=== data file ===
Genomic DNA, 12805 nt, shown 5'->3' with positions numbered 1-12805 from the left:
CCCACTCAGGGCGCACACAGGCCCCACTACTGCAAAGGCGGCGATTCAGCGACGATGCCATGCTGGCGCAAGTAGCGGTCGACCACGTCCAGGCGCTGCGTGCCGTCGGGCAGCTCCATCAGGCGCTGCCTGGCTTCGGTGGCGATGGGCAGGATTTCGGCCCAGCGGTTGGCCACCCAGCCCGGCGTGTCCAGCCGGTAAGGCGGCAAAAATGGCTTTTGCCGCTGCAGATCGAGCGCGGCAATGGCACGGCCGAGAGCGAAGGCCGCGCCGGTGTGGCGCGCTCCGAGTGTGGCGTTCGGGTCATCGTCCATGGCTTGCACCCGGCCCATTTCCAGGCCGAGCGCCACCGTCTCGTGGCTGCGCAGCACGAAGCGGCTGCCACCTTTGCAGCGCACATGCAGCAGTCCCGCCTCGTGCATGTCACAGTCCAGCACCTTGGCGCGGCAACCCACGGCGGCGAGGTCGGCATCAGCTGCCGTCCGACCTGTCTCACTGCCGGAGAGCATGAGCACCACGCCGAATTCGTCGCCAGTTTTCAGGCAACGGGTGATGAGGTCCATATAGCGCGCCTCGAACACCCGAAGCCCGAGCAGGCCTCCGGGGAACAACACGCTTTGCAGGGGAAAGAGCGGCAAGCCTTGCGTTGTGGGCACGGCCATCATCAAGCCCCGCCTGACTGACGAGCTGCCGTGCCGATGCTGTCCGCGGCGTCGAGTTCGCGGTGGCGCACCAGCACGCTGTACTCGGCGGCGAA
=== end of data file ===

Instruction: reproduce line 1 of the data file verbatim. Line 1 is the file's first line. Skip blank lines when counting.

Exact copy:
Genomic DNA, 12805 nt, shown 5'->3' with positions numbered 1-12805 from the left: